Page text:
• To get a comprehensive systems biological view of cellular networks targeted by a potent anti-cancer compound Withaferin A, isolated from Withania somnifera, we will integrate information obtained from transcriptomic experiments (Illumina Array), epigenomic methylation profiling (MBD2seq, Illumina CpG array), microRNA profiling (miRNomics) and chemoproteomic (SILAC/iTrAQ) assays


Targeted delivery of dietary flavanols for optimal cardiovascular cell function (FP7 Flaviola).

Effects on cardiovascular health Flavanols are a group of compounds found in cocoa beans, tea leaves and red wine grapes. There is a growing body of evidence suggesting that a diet rich in flavanols can have a positive impact on cardiovascular health. FLAVIOLA is a pan-European research project addressing how the body absorbs and metabolises flavanols, what impact they have on cardiovascular function and the best diet to benefit from flavanol-containing foods.

  • We investigate DNA methylation changes (Illumina 450K CpG array, CpG pyrosequencing and Sequenom epityper assays) in human vascular cell types (HUVEC) exposed to cocoa metabolites and in blood samples from cocoa flavanol diet intervention studies
  • We investigate actions of flavanols on expression of epigenetic writer/eraser/reader enzymes in human vascular cells
  • We investigate changes in DNA methylation and expression of epigenetic writer/eraser/reader enzymes in monocytes isolated from WT and APOE mouse in early or late stage of atherosclerosis

Further reading:

  • Dietary curcumin inhibits atherosclerosis by affecting the expression of genes involved in leukocyte adhesion and transendothelial migration. Coban D, Milenkovic D, Chanet A, Khallou-Laschet J, Sabbe L, Palagani A, Vanden Berghe W, Mazur A, Morand C. Mol Nutr Food Res. 2012 Aug;56(8):1270-81.
  • Nature or nurture: Let food be your epigenetic medicine in chronic inflammatory disorders. Szarc Vel Szic K, Ndlovu MN, Haegeman G, Vanden Berghe W. Biochem Pharmacol. 2010
  • Natural Products from Mediterranean Diet: From Anti-Inflammatory Agents to Dietary Epigenetic Modulators. Kontogiorgis, C.A.; Bompou, E.M.; Ntella, M.; Vanden Berghe, W. Anti-Inflammatory & Anti-Allergy Agents in Medicinal Chemistry 9: 101-124 (2010).


Hormones and neuroplasticity: image guided discoveries of molecular mechanisms in neuroplasticity (PLASTOSCINE/IUAP).

In this project we want to tackle the question of how brain plasticity is regulated at the molecular level in two songbird models with different song learning and neuroplasticity characteristics, with the help of recently developed tools in brain imaging and epigenetics.

  • In this project, we want to investigate how hormones and environment (light) induced effects contribute to brain plasticity at least in part through epigenetic programming via changes in DNA methylation or histone modifications (acetylation, methylation).
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Quantitative proteomic characterization of cellular targets of withaferin A involved in cancer therapy chemosensitisation in B-cell chronic leukemia cells (FWO).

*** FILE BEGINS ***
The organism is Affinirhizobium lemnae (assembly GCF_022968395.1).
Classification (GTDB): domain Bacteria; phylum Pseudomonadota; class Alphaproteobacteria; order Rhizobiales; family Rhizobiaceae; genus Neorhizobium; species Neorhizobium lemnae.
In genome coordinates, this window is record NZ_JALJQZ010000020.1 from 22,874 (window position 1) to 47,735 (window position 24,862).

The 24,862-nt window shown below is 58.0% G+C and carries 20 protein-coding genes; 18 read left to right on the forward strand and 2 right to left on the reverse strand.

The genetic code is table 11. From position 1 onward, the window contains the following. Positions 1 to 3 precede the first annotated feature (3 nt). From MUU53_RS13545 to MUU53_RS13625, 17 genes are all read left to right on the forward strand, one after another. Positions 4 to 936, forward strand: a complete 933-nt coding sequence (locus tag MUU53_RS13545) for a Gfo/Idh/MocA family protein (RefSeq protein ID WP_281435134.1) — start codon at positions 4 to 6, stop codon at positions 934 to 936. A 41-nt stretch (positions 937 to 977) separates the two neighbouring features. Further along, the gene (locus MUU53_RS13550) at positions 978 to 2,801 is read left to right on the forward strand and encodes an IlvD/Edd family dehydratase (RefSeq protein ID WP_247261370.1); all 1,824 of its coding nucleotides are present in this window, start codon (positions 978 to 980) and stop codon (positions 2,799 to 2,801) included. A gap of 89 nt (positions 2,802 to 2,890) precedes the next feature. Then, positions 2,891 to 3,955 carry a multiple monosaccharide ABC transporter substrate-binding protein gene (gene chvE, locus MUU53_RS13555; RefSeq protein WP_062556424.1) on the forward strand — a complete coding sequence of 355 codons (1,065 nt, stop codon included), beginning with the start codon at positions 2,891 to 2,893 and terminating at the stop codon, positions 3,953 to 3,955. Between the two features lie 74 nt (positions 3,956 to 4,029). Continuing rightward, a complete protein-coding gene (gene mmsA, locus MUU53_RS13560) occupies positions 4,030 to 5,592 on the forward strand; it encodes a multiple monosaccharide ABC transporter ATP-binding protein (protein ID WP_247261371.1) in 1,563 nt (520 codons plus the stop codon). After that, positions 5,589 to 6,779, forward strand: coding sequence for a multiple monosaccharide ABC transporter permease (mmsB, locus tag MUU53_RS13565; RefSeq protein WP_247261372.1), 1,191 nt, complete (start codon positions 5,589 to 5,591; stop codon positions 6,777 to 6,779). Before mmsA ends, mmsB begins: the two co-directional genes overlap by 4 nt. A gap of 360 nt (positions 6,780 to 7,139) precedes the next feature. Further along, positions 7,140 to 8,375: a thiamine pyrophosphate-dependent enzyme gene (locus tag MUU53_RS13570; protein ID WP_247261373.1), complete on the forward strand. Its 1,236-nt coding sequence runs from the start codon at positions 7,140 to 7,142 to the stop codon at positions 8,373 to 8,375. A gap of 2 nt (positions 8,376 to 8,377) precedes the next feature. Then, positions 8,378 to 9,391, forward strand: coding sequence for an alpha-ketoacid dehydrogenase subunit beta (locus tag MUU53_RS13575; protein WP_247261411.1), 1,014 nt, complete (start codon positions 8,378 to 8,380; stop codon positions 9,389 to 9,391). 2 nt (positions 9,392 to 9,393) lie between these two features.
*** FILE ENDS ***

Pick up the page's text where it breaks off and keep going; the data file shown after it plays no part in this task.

In the current project we combine medicinal chemistry and affinity tag based proteomics for investigation of cellular targets involved in cancer therapy chemosensitisation. It can be expected that antitumor compounds such as Withaferin A have a wide array of intracellular actions that allows these compounds to attack the tumor from several different molecular fronts. Moreover, it can be expected that some of these pathways act in a synergistic way thereby increasing the potency of the antitumor agent. At the same time however, such a diversity of actions may also explain the nearly unavoidable existence of side-effects when these compounds are administered systemically.

The identification of the intracellular pathways, induced or inhibited by Withaferin A, is therefore of paramount importance to develop agents that influence only part of the Withaferine A spectrum of pathways, yet remain equally potent in their antitumor capacity.

Hence, in order to unravel the many molecular pathways, influenced by Withaferin A, a global, proteomics approach is desired. However as an intracellular proteome can be looked at in several ways like protein expression, posttranslational modifications and protein-protein interactions, different proteomics strategies were set out:

  • Use SILAC to study differential protein expression in Withaferin treated vs. non-treated cells
  • Use biotinylated Withaferin A to determine Withaferin binding partners
  • Use HeLa cells, stabile expressing His-tagged SUMO to determine changing SUMO modifications after Withaferin treatment.

Further reading:

  • Molecular insight in the multifunctional activities of Withaferin A.Vanden Berghe W, Sabbe L, Kaileh M,  Haegeman G, Heyninck K. Biochem Pharmacol. 2012 Nov 15;84(10):1282-91.
  • Withaferin a strongly elicits IkappaB kinase beta hyperphosphorylation concomitant with potent inhibition of its kinase activity.Kaileh M, Vanden Berghe W, Heyerick A, Horion J, Piette J, Libert C, De Keukeleire D, Essawi T, Haegeman G.J Biol Chem. 2007 Feb 16;282(7):4253-64.